We look at the reaction to hedge fund activism of managers and shareholders in Japanese firms and explore the implications of our findings for agency theory.
We use a qualitative research design which treats the standard agency-theoretical model of the firm as only one possible approach to understanding corporate governance, to be tested through empirical research, rather than as an assumption built into the analysis. We find that Japanese managers do not generally regard themselves as the shareholders? agents and that, conversely, shareholders in Japanese firms do not generally behave as principals. Our findings suggest that the standard principal-agent model may be a weak fit for firms in certain national contexts.
Corporate Social Responsibility (CSR) refers to the incorporation of Environmental, Social, and Governance (ESG) considerations into corporate management, financial decision making, and investors’ portfolio decisions. Socially responsible firms...Read more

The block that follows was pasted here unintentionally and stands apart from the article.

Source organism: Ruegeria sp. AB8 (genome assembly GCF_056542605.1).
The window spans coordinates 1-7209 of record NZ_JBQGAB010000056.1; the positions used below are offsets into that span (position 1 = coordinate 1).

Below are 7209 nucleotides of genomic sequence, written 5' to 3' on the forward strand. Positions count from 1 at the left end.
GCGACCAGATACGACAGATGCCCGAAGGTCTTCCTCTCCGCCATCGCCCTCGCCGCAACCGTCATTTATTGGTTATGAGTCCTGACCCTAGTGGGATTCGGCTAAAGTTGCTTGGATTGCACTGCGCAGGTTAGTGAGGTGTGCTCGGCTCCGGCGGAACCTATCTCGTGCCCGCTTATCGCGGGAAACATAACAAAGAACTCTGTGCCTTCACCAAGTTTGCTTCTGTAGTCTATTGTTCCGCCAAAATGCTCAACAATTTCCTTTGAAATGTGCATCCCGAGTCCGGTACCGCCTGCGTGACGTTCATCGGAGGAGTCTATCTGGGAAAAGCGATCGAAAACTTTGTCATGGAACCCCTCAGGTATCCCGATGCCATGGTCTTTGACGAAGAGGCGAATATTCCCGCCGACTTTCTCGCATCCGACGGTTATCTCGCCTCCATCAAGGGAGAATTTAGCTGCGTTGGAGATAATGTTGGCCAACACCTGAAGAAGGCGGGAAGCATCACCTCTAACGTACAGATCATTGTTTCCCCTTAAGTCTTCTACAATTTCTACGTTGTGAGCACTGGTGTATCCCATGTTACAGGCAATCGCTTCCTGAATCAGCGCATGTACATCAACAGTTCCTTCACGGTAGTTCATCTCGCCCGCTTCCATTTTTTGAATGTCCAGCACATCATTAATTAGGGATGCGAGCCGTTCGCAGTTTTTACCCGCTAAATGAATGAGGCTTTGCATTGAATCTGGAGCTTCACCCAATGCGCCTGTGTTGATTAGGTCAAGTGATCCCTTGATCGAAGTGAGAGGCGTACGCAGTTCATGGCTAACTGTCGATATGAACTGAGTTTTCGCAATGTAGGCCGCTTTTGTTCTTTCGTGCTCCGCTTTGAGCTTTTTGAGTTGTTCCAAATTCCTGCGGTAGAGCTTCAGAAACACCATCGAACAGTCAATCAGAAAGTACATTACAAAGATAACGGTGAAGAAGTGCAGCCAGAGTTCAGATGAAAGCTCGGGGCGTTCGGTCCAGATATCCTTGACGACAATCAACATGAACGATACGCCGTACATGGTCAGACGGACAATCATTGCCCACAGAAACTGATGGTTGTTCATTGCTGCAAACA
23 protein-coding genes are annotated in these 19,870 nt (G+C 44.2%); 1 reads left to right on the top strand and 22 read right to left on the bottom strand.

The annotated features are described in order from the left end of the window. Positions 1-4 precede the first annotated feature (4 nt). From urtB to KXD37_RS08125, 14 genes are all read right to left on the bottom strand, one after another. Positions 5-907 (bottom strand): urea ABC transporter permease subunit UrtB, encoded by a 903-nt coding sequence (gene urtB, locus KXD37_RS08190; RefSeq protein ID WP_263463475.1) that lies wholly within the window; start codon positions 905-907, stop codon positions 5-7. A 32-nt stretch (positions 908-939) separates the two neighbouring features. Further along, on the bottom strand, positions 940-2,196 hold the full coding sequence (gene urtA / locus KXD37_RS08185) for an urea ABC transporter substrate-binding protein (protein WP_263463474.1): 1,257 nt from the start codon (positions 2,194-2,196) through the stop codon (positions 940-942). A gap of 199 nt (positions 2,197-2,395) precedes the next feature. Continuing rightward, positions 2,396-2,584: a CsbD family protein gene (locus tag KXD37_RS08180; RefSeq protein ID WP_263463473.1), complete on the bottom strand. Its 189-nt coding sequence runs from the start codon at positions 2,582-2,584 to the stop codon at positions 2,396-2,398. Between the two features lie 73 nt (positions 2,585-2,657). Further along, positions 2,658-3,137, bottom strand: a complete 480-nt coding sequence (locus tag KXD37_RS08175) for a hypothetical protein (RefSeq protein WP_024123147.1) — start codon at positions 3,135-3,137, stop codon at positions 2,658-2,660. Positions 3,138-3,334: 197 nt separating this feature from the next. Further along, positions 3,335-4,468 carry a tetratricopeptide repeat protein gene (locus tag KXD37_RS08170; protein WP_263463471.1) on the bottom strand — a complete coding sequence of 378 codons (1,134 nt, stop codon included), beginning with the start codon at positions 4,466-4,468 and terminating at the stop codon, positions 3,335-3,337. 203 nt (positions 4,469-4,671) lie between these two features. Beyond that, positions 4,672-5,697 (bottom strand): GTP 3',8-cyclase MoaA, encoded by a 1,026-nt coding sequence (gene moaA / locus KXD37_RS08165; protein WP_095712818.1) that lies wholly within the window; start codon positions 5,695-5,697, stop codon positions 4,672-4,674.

We provide a comprehensive overview of the role of institutional investors in corporate governance with three main components. First, we provide a detailed characterization of key aspects of the legal and regulatory setting within which ...Read more
Large business enterprises, from the railroad barons of nineteenth century America to Amazon and Google today, are often perceived as important for economic performance and, at the same time, as potential abusers of their political and economic...Read more
We examine the governance role of delegated portfolio managers. In our model, investors decide how to allocate their wealth between passive funds, active funds, and private savings, and asset management fees are endogenously determined. Funds’...Read more